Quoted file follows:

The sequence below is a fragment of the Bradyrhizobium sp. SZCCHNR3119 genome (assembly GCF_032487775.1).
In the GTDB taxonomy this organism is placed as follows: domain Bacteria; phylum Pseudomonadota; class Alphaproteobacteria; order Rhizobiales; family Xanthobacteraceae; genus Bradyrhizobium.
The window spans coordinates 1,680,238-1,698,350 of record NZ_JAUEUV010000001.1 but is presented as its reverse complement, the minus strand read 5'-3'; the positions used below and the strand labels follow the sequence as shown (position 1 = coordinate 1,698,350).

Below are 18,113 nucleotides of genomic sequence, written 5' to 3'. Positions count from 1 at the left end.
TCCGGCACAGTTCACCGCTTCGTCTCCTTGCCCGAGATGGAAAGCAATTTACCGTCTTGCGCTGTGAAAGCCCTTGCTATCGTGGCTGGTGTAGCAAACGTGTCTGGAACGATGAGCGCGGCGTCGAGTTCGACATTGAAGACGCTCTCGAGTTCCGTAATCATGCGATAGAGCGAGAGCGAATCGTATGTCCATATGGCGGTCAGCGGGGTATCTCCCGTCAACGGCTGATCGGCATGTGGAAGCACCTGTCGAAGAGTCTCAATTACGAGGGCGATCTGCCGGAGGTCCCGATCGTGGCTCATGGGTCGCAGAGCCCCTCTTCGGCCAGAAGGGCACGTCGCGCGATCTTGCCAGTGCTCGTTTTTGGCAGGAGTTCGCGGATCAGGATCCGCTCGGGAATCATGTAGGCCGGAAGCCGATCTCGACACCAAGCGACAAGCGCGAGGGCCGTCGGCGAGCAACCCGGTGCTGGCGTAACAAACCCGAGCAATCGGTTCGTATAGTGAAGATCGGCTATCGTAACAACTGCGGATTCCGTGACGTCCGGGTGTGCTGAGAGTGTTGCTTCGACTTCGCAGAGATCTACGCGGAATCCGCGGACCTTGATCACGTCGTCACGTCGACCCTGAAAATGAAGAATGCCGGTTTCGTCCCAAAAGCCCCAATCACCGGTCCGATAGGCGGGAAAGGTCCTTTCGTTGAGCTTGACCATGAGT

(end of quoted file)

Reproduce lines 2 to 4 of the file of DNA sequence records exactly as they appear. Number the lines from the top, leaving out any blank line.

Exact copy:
In the GTDB taxonomy this organism is placed as follows: domain Bacteria; phylum Pseudomonadota; class Alphaproteobacteria; order Rhizobiales; family Xanthobacteraceae; genus Bradyrhizobium.
The window spans coordinates 1,680,238-1,698,350 of record NZ_JAUEUV010000001.1 but is presented as its reverse complement, the minus strand read 5'-3'; the positions used below and the strand labels follow the sequence as shown (position 1 = coordinate 1,698,350).

Below are 18,113 nucleotides of genomic sequence, written 5' to 3'. Positions count from 1 at the left end.